We are all familiar with the legacy model of sales and marketing. An expensive outside sales rep with a rolex and a rolodex promises to waltz you into every blue chip account you can imagine. But the deals are few and far between. Or…
You attend trade show after trade show dropping mega-dollars on each event only to realize that a mountain of business cards have not converted to even a molehill of customers. Or…
You pay handsomely to have a telemarketing firm cold call a database full of companies and decision-makers to set appointments for interesting conversations with potential buyers who are not ready to buy.
There has to be a better way. A less expensive way. A way for buyers to find you instead of you constantly hunting for them. And there is… The new model for customer acquisition is called inbound marketing and it flips the old model upside down. Instead of a sales cycle that is 10% marketing and 90% sales, inbound marketing is 90% marketing and 10% sales. It’s better for buyers and better for sellers and it works.
It’s also highly scientific, trackable, accountable and affordable. Inbound marketing is much more than a collection of blogs, tweets, landing pages, white papers and email campaigns. It’s the science of providing your buyers with exactly the content they need and exactly when they need it to make their buying decision. It uses a marketing automation platform to automate the process of finding and nurturing buyers with campaigns that are measured and optimized for performance and efficiency.
Let’s look under the hood of an inbound marketing engine to see how its many moving parts deliver content to buyers and, in so doing, enable a repeatable progression of website visitors that convert to leads and ultimately to customers.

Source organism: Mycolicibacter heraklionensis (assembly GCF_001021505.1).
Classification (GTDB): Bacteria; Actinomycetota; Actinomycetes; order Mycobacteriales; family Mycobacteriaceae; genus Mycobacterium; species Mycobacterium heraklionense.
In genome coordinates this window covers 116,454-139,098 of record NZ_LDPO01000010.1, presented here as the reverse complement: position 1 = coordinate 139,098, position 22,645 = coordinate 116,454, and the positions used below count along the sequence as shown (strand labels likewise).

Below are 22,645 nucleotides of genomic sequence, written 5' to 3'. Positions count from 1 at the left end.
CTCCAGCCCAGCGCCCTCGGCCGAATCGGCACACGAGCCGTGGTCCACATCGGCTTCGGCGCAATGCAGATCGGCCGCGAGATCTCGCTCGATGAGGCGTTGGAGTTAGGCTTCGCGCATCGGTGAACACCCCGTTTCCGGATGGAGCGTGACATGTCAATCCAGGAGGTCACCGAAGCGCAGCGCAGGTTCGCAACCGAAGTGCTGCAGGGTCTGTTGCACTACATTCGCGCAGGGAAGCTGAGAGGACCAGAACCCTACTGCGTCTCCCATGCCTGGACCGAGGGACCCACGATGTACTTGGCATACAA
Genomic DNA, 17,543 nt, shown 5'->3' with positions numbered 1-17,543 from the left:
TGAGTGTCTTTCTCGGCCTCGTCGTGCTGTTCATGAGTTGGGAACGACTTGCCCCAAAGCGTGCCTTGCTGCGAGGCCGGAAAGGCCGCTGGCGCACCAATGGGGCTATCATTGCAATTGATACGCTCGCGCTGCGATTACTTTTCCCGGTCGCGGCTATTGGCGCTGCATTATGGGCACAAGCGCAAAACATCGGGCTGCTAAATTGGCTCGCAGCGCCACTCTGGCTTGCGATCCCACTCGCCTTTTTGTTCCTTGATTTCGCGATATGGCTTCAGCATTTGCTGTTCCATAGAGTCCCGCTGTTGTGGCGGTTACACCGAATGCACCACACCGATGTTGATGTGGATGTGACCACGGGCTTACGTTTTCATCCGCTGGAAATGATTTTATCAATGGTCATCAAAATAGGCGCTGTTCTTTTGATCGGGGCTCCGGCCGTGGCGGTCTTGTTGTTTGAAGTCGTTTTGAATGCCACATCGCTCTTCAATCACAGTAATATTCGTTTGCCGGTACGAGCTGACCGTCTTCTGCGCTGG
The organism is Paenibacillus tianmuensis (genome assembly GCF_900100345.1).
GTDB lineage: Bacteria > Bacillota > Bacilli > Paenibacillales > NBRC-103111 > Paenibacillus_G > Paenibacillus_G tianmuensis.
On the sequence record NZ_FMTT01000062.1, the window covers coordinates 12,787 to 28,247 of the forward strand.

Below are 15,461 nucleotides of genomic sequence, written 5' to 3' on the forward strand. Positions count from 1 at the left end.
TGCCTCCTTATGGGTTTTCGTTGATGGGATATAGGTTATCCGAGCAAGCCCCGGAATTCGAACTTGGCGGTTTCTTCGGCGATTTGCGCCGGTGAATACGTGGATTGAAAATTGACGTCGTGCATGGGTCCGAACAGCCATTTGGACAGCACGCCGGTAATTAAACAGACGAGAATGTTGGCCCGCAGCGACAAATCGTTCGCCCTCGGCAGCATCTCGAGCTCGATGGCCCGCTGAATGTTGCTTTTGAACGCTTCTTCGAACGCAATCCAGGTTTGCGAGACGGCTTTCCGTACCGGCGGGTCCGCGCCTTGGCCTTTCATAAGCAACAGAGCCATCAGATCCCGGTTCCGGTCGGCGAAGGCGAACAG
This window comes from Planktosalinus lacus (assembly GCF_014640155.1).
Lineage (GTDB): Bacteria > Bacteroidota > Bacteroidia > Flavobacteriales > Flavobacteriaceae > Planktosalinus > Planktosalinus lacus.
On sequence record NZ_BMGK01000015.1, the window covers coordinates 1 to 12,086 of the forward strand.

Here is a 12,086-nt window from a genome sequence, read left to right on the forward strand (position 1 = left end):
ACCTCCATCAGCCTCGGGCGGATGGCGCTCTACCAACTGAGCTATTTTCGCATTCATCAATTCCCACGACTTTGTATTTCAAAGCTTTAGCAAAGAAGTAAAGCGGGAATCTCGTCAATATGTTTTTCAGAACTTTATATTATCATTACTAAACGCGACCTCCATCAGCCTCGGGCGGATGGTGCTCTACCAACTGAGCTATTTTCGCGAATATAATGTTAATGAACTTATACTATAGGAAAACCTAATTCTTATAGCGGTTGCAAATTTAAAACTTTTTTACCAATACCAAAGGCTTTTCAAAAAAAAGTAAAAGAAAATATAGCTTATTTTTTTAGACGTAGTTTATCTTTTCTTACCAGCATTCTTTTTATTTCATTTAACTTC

The diagram above illustrates a progression starting with website traffic generated by search engines and visitors directed to your site via social media channels. Your visitors are by attracted by keyword-optimized web pages and authoritative blog topics that speak directly to their interests and business needs.
With the right Calls-To-Action (CTA’s), landing pages and premium content, visitors convert to leads in your sales funnel. As they enter the funnel, they are qualified and nurtured from suspects into prospects and opportunities by content that resonates with their buyer persona and relevant to their stage in the buying cycle. Targeted content is delivered to them via email containing information they want – not spam they don’t need.
What makes this progression work consistently and effectively is content. The many forms of inbound marketing content are illustrated on the left-hand side of the diagram. Based on research (as opposed to intuition), keywords are carefully selected and tested. Similarly, buyer personas are well-defined and based on interviews with real people who buy real products.
This discovery process will provide the insight you need to produce an editorial calendar for your blog, the cornerstone of your inbound marketing strategy. Blog posts are critically important. Headlines must be written to attract readers as well as to rank on search engines. Topics must be informative, authoritative and feature a CTA linked to a landing page. The landing page must offer content with enough value to earn the contact information of your visitors.
Inbound marketing is truly an engine. It must be designed and driven, tested and tuned, monitored and managed. To that end, there are a number of key metrics that are used to ensure the engine is operating at peak performance. The right-hand side of the diagram lists the most important inbound marketing analytics from web statistics to conversion rates and cost factors. Different metrics are used to measure the performance of your inbound marketing engine at different stages of the progression from visitor to lead to customer.
Does your website act as an effective inbound marketing engine by generating quality leads for your business? Take this inbound marketing assessment and grade yourself. The results may surprise you.